He draws a picture of his affair with Verlaine in cynical terms, painting Verlaine as a weak and foolish virgin and himself as an “infernal bridegroom”, a monster of cruelty. It wasn’t far from the truth.

Paul Verlaine, circa 1895, with his ever-present glass of absinthe. When this photograph was taken by Dornac, Rimbaud had been dead for four years, and Verlaine had only a year left to live.

Paul Verlaine, circa 1895, with his ever-present glass of absinthe. When this photograph was taken by Dornac, Rimbaud had been dead for four years, and Verlaine had only a year left to live.

The last chapter of A Season in Hell is titled “Farewell.” It has an air of exhaustion and relief about it. “I have tried to invent new flowers, new stars, new flesh, new tongues. I believed I had acquired supernatural powers. Well! I must bury my imagination and my memories. A fine fame as an artist and story-teller swept away! I! I who called myself magus or angel, exempt from all morality, I am given back to the earth, with a task to pursue, and wrinkled reality to embrace. A peasant!”
     It was finished in August 1873. He somehow persuaded his thrifty mother to pay to have the book printed in Belgium. He sent his six author’s copies to his friends and to men of letters in Paris.
     Many people see this manuscript as his farewell to literature. It certainly reads like that, but I’m not so sure. I believe (with Starkie) that it was his farewell to a kind of literature — visionary, mystical, growing out of the selfish and hallucinatory lifestyle that had crashed to a halt a few months before with his shooting and the gaoling of Verlaine — and a commitment to something more humble and realistic. “Well, now I shall ask forgiveness for having fed on lies,” he wrote. I think he hoped that the French literary world would offer him the forgiveness that he was now prepared to ask for, and give his book favourable reviews. He went to Paris to see how his book had fared.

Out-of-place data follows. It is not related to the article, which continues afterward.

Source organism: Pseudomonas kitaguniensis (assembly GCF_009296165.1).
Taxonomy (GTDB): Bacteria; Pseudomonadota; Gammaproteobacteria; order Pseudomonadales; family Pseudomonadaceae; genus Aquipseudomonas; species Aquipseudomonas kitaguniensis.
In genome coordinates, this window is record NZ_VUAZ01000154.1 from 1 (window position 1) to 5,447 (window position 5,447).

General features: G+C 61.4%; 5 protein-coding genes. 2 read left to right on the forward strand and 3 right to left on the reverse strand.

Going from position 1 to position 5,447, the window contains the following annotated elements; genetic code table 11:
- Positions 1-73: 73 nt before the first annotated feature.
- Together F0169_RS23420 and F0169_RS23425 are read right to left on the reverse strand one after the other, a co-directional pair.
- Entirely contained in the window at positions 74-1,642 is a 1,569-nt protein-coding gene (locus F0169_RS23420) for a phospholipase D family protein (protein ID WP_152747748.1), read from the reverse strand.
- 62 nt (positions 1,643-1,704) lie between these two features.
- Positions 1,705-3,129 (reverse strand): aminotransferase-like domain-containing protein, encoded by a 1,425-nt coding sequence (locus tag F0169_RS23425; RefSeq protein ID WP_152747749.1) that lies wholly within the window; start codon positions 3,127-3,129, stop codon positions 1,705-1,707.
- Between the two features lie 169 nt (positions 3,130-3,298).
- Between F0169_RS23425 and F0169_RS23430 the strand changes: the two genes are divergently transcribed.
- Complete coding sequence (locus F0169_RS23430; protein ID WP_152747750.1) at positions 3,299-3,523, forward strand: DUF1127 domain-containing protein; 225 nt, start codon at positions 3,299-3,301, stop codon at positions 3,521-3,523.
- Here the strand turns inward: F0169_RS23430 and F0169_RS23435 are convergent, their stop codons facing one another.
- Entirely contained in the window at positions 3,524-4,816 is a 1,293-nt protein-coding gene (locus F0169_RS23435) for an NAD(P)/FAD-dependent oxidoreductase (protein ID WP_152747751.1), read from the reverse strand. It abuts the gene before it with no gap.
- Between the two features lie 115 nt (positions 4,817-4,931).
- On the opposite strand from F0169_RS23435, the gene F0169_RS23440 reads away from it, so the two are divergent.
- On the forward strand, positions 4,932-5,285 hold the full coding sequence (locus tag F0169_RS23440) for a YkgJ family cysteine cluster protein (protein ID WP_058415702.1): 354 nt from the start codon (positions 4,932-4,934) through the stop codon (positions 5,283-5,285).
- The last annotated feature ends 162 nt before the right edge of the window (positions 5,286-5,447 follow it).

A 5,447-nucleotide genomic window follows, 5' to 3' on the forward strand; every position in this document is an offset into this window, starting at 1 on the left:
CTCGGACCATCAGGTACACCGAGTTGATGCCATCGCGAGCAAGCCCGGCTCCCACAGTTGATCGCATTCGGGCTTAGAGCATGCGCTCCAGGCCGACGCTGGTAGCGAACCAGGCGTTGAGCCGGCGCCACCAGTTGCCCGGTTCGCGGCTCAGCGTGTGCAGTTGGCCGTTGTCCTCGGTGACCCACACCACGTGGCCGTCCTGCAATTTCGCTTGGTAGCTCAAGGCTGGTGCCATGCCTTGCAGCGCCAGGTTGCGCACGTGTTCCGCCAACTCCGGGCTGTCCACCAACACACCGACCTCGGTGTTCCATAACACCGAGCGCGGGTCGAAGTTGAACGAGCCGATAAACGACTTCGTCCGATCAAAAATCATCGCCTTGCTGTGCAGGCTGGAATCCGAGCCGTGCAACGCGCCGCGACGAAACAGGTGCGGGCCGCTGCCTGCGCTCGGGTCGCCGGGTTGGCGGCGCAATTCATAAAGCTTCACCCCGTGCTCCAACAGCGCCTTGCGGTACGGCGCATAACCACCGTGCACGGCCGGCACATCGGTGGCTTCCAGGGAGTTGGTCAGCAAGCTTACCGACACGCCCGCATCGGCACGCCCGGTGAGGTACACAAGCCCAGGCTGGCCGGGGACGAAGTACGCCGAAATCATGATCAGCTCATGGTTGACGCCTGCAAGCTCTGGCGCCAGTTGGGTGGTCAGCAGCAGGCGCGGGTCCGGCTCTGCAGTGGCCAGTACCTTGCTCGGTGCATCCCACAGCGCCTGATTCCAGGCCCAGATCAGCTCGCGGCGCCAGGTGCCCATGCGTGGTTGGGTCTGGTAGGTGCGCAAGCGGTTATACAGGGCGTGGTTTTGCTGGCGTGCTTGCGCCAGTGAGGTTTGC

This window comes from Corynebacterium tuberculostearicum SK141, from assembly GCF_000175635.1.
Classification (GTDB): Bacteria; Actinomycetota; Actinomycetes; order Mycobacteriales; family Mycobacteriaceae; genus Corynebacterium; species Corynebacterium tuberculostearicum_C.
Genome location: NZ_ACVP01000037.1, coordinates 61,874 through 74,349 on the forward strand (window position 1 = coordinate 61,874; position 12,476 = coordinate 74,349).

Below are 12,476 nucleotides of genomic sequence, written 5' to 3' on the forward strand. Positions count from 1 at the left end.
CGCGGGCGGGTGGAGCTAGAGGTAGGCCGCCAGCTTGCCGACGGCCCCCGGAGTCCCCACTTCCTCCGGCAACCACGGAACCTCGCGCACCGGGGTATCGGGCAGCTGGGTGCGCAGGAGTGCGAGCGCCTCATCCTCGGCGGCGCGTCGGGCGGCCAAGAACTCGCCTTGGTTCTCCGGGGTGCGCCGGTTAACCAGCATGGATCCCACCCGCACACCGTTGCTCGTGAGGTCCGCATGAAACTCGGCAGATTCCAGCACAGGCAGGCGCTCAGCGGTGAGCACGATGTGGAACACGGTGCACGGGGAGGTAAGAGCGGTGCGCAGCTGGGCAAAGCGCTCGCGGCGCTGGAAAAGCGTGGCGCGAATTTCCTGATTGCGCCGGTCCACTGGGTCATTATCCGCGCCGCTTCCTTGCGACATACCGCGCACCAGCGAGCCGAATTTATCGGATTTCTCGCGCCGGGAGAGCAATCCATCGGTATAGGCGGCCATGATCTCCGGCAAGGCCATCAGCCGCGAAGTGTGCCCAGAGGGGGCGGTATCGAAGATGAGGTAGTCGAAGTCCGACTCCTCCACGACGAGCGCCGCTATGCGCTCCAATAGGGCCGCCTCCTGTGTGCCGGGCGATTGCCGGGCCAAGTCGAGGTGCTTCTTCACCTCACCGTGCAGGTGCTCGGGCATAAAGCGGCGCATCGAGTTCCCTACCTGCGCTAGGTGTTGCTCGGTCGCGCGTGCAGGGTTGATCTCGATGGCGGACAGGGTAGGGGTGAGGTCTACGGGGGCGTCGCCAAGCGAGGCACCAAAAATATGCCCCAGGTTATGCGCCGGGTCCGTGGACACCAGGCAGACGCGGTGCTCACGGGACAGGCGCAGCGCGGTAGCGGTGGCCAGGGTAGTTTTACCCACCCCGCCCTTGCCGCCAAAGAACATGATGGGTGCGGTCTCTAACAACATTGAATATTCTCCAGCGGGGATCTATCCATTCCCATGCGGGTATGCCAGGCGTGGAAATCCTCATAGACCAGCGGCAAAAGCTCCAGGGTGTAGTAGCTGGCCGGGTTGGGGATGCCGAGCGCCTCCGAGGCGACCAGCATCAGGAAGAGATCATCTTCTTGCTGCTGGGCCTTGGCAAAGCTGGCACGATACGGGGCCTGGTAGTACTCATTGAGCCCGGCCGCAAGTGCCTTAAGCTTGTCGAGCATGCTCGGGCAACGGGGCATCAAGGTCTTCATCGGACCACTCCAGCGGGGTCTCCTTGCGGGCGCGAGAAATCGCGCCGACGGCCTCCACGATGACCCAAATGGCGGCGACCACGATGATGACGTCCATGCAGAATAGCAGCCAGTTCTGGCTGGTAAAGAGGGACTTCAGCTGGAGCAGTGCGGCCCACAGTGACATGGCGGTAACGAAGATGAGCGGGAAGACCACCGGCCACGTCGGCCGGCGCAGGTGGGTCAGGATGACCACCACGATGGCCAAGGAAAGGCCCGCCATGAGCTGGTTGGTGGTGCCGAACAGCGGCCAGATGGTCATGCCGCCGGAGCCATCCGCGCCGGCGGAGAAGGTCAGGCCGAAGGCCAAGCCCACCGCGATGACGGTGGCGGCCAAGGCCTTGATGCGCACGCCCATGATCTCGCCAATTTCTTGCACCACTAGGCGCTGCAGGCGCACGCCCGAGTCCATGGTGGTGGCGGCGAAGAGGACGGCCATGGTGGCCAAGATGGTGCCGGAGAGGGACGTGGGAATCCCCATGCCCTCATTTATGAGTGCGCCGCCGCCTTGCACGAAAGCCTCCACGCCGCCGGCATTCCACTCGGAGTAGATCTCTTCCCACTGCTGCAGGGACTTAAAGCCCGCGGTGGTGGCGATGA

Favourable reviews? He must have been mad. To those literary men, the dilettantes he had mocked and despised a year or two earlier, Rimbaud was the insolent catamite who had destroyed their old friend Verlaine: sponged off him, wrecked his marriage, corrupted his soul and ruined his life, and then, when he had used him up, had turned him in to the police to face hard labour in a Belgian gaol.
     We have an eyewitness account of Rimbaud on the day when the last door in Paris had been slammed in his face, at the moment when he realised that the literary career he’d embraced so passionately was over.
     It was the evening of the first of November, 1873, a holiday, and the cafés and restaurants were crowded. The poet Poussin had joined some writer friends at the Café Tabourey. He noticed a young man alone in a corner, staring into space. It was Rimbaud.
     Poussin went over and offered to buy him a drink. “Rimbaud was pale and even more silent than usual,” he later recalled. “His face, indeed his whole bearing, expressed a powerful and fearsome bitterness.” For the rest of his life Poussin “retained from that meeting a memory of dread.”
     When the café closed, Rimbaud — who hadn’t spoken to anyone all evening — set out to walk home through the late autumn countryside. It took him about a week. When he got to Charleville he built a bonfire and burnt all his manuscripts.
     He didn’t bother to collect the remaining five hundred copies of his book from the printer — they mouldered there until they were discovered by a Belgian lawyer in 1901. That should have been the end of it.